he saw a man there not dressed in a wedding garment.
The king said to him, 'My friend, how is it
that you came in here without a wedding garment?'
But he was reduced to silence.
Then the king said to his attendants, 'Bind his hands and feet,
and cast him into the darkness outside,
where there will be wailing and grinding of teeth.'
Many are invited, but few are chosen."
Reflections on this weeks gospel:

Word on Fire
English Dominicans
Sunday Reflections
Centre for Liturgy

Liturgical odds & ends

Liturgy of the Hours - Psalter week IV, 28th week in ordinary time

Saints of the Week

October 16th - St Gall 
October 17th - St Ignatius of Antioch 
October 18th - St Luke the Evangelist 
October 19th - North American Martyrs, also Blessed Jerzy Popieluszko 
October 20th - St Irene of Portugal
October 21st - Blessed Charles of Austria

8 Oct 2017

WMoF2018 - Countdown is on to the greatest show on earth (The Irish Catholic Newspaper)

Every three years the Church brings together the largest international gathering of families in the world. Ireland will have the joy of hosting the next World Meeting of Families on behalf of Pope Francis from 21-26 August 2018. 
This week The Irish Catholic newspaper is bringing you the first in a series of new monthly news columns on WMOF2018 in order to keep you up to date with important information on the event next year and on how preparations are going around Ireland and around the world. 
Registration and ticketing
Registration for the World Meeting of Families is now open. All events will require a ticket for entry. Some events are free while some are subject to a fee. 
Children and young people under the age of 18 are free but they must be registered with family/group. Concessions are available for pensioners, unwaged and students over the age of 18. 
Humans of World Meeting of Families 2018 
You might be familiar with the phenomenon that is ‘Humans of New York’ which began as a photography project in 2010.  The initial goal was to photograph 10,000 New Yorkers on the street, and to create a catalogue of the city’s inhabitants.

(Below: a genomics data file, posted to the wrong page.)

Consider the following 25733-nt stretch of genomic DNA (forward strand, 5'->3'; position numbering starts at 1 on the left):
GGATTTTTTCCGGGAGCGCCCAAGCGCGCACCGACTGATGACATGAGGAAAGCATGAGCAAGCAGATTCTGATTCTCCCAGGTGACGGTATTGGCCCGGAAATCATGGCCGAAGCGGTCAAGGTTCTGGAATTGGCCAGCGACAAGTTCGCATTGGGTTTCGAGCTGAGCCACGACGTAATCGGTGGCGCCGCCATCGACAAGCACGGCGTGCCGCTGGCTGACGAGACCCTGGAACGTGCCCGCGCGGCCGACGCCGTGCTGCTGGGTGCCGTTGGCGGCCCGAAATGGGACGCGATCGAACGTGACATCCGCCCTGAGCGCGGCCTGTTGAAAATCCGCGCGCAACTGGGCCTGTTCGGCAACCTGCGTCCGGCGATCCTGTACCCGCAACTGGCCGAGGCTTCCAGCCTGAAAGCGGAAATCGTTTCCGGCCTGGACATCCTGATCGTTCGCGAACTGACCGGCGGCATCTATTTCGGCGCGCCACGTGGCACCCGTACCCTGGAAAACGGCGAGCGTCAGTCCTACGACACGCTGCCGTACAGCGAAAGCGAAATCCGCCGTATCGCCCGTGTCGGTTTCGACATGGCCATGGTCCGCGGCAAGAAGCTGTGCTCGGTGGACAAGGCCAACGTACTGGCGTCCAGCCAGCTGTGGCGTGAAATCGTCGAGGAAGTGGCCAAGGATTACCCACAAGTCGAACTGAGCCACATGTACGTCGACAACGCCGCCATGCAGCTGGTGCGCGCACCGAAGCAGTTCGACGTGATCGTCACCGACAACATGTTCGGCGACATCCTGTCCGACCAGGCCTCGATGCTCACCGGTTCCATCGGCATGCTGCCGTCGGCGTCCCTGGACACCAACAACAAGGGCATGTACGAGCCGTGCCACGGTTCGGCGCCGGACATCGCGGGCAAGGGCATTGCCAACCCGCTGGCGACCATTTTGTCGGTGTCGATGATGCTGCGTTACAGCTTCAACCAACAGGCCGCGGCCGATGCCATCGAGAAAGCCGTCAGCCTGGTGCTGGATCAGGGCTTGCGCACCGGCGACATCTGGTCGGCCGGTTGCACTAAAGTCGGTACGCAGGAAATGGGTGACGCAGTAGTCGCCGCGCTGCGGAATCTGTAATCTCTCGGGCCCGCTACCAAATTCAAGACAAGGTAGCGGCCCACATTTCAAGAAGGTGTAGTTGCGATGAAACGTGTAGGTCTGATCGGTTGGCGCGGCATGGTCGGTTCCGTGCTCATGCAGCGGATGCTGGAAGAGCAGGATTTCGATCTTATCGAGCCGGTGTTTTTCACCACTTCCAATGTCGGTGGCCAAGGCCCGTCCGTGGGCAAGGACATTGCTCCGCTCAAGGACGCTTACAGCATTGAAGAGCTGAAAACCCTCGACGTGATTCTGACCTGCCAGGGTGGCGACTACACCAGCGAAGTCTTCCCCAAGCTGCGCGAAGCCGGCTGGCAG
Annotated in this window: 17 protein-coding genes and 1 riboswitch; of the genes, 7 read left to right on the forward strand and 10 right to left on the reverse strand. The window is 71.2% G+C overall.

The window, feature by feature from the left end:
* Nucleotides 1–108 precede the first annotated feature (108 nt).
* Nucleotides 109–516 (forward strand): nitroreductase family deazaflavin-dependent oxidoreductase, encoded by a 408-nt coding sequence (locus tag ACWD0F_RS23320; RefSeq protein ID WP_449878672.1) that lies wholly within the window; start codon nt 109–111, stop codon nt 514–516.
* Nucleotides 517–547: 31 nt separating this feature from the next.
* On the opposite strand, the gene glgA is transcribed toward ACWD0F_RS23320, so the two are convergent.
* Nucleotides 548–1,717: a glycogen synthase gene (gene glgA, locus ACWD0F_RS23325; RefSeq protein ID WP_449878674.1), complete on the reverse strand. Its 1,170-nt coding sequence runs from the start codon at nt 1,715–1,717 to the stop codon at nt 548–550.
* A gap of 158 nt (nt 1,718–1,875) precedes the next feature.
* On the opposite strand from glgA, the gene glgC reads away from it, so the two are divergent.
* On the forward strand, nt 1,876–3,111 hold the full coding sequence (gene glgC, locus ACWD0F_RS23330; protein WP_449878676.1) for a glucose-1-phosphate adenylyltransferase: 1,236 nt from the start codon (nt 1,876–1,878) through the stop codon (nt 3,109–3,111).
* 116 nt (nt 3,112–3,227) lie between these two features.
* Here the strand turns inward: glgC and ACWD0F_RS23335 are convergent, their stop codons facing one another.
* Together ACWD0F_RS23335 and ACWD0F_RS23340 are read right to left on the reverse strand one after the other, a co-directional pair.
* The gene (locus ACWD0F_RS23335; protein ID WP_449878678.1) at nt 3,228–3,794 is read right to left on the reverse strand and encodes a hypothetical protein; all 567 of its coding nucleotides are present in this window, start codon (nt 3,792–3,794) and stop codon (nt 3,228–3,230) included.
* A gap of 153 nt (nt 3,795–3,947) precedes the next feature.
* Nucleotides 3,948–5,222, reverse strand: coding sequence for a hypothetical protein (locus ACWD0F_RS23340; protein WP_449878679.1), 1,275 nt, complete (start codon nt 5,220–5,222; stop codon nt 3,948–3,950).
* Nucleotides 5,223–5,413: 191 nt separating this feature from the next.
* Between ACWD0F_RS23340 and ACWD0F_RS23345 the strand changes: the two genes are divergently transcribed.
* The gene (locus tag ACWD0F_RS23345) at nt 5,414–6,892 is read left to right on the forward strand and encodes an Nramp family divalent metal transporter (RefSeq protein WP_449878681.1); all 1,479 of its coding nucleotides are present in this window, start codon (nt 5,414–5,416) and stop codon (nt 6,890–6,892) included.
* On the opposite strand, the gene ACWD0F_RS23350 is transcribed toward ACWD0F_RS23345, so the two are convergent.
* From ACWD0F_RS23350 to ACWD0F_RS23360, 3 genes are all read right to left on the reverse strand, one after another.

Somewhere along the way, the man behind the idea, Brandon Stanton, began to interview his subjects in addition to photographing them. These portraits and the captions/stories that accompany them became the subject of a vibrant blog and Facebook page which now has over 20  million followers, and provides a worldwide audience with daily glimpses into the lives of strangers on the streets of New York City.  
The ‘Humans of’ phenomenon began to spread and here in Ireland we now have ‘Humans of Dublin’ and ‘Humans of Longford’ to name just a few. In more recent months we have had Humans of New York – the Refugee Stories. This involved Brandon Stanton travelling to Jordan and Turkey to talk to 12 different Syrian refugee families from which he shared some harrowing stories. 
With next year’s World Meeting of Families being hosted in Ireland, a new Facebook page has been set up to capture and catalogue family stories. 
The Facebook page will feature stories and anecdotes about family life, past and present, from WMOF2018 staff, volunteers, diocesan and parish participants as well as those preparing to travel to WMOF2018 from other countries. These stories will be linked by the theme of faith. 
The page has gone live and can be followed on Facebook as ‘Humans of World Meeting of Families 2018’.
If you would like to be featured on the Humans of World Meeting of Families 2018 page please email Brenda.drumm@worldmeeting2018.ie
The WMOF 2018 Icon of the Holy Family 
The icon of the Holy Family was specially commissioned by WMOF2018, written by iconographer Mihai Cucu, and assisted by the Redemptoristine Sisters of the Monastery of St Alphonsus, Iona Road, Dublin, as part of their on-going prayer for families. The icon was unveiled and anointed on the 21 August 2017, during the launch of the one-year programme of preparation at the National Novena in Knock.